In January of 2003, he was sentenced to a prison term of 33 months on a plea of guilty to a charge of bank fraud in violation of 18 U.S.C. § 1344. See United States v. Bruce, 396 F.3d 697 (6th Cir. 2005), vacated in part, 405 F.3d 1034 (6th Cir. 2005), cert. denied, 126 S.Ct. 466 (2005).*fn3 On August 13, 2004, while incarcerated on the bank fraud conviction at FCI Fort Dix, New Jersey, Defendant signed a sworn statement regarding his "right to remain legally in the United States and [his] present status in the United States." (Gov.'s Ex. 13.) This statement, provided to a BICE officer, consists of handwritten responses to questions that had been typed on the form. The handwritten information, which Bruce contends was inserted by the BICE officer, includes Defendant's name, place of birth, parents' names, and other information pertaining to his immigration status. Bruce admits signing the form. There is no dispute that Bruce was not given Miranda warnings in connection with the submission of this statement. Bruce, however, acknowledged that the statement was given freely and voluntarily.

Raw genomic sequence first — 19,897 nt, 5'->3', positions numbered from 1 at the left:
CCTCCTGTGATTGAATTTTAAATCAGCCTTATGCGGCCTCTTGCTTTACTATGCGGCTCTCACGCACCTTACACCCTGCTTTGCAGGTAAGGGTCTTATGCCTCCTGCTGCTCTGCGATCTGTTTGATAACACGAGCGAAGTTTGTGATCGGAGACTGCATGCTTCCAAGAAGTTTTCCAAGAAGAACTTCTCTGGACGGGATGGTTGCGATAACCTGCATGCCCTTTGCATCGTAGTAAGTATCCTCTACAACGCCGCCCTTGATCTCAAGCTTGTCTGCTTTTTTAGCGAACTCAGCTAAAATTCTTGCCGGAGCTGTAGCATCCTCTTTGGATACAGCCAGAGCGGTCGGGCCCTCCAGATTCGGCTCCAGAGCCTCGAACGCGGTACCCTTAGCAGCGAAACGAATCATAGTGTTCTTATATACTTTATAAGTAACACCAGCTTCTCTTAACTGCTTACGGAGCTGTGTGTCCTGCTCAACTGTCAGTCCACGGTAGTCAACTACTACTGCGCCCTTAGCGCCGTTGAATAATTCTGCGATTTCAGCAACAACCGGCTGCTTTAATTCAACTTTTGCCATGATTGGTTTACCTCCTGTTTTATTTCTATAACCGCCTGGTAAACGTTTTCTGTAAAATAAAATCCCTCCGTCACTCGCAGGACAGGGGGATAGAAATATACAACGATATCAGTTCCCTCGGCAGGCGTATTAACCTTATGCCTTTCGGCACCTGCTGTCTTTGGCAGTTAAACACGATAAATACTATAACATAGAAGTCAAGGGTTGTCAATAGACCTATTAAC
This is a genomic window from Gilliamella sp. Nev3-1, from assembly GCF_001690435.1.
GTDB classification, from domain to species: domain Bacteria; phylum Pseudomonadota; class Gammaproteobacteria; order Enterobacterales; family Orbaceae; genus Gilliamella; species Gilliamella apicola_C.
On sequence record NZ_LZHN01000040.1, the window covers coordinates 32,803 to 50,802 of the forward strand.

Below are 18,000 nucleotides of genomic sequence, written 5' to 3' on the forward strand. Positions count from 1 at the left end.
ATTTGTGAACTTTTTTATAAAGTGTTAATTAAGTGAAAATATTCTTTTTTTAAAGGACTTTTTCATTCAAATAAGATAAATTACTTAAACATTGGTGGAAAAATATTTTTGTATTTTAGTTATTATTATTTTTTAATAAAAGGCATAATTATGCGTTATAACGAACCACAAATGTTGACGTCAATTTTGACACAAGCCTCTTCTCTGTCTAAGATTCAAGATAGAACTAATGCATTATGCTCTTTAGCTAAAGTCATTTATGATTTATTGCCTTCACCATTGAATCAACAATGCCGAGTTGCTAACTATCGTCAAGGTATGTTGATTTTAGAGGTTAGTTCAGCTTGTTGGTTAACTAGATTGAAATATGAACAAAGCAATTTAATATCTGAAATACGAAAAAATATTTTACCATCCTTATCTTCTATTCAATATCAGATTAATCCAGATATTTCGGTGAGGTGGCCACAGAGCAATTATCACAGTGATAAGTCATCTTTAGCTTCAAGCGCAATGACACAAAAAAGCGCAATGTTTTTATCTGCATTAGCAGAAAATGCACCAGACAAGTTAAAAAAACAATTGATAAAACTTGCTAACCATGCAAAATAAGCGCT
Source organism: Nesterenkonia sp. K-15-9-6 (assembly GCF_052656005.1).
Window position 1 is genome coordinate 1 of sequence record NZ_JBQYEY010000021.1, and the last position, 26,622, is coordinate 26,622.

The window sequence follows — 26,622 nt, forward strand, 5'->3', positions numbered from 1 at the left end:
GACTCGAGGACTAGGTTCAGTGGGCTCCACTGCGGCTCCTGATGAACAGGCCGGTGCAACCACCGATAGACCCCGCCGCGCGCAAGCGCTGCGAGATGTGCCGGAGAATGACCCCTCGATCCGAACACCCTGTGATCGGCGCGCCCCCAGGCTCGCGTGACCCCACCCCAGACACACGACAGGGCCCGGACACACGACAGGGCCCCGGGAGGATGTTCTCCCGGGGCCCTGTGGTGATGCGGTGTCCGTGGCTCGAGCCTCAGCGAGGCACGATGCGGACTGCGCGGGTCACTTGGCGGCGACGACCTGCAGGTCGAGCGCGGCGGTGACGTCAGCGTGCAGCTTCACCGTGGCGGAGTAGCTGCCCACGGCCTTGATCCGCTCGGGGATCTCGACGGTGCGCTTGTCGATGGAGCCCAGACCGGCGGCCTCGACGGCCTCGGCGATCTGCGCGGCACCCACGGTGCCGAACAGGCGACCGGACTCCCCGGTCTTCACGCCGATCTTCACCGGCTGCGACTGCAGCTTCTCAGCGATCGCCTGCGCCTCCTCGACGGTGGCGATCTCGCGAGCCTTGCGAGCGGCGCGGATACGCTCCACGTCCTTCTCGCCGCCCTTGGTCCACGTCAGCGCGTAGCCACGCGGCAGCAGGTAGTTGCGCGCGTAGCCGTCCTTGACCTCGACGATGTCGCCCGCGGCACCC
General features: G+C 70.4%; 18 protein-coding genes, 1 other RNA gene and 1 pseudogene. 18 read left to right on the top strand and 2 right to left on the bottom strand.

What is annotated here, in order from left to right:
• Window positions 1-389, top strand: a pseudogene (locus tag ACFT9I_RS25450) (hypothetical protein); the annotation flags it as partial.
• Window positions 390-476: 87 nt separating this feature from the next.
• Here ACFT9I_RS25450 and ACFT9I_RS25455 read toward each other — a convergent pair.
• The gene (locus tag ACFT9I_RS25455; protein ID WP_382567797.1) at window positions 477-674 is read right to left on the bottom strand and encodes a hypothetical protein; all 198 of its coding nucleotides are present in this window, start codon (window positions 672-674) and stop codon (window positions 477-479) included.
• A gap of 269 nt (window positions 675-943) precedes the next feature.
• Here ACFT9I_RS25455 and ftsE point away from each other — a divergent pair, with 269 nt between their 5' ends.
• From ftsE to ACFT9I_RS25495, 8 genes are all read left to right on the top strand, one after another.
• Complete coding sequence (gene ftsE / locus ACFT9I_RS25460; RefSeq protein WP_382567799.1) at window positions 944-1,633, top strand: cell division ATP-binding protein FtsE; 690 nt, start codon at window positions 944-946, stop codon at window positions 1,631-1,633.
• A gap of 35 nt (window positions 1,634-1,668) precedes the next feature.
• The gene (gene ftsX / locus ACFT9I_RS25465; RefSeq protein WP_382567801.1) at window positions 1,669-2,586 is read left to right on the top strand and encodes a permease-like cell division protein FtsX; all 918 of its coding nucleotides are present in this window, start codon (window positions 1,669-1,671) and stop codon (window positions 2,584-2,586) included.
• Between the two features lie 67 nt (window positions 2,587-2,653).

Upon completion of his federal sentence, Bruce was taken into custody by BICE and detained at the county jail in Pike County, Pennsylvania. On August 3, 2005, while in detention at the Pike County Correctional Facility, Bruce was again interviewed by an immigration officer.
Bruce voluntarily submitted to the interview, explaining that he wanted answers to questions that he had concerning his confinement. This interview occurred in an office in the prison. Once again, handwritten answers were inserted after typed questions. Bruce reiterated his assertions as to his place of birth, parents, and removal from the United Kingdom to Nigeria. (Gov.'s Ex. 16.) He also acknowledged that he had traveled to Nigeria on a fake passport. Miranda warnings were not made in connection with the solicitation of this statement, which Bruce also acknowledged was given freely and voluntarily.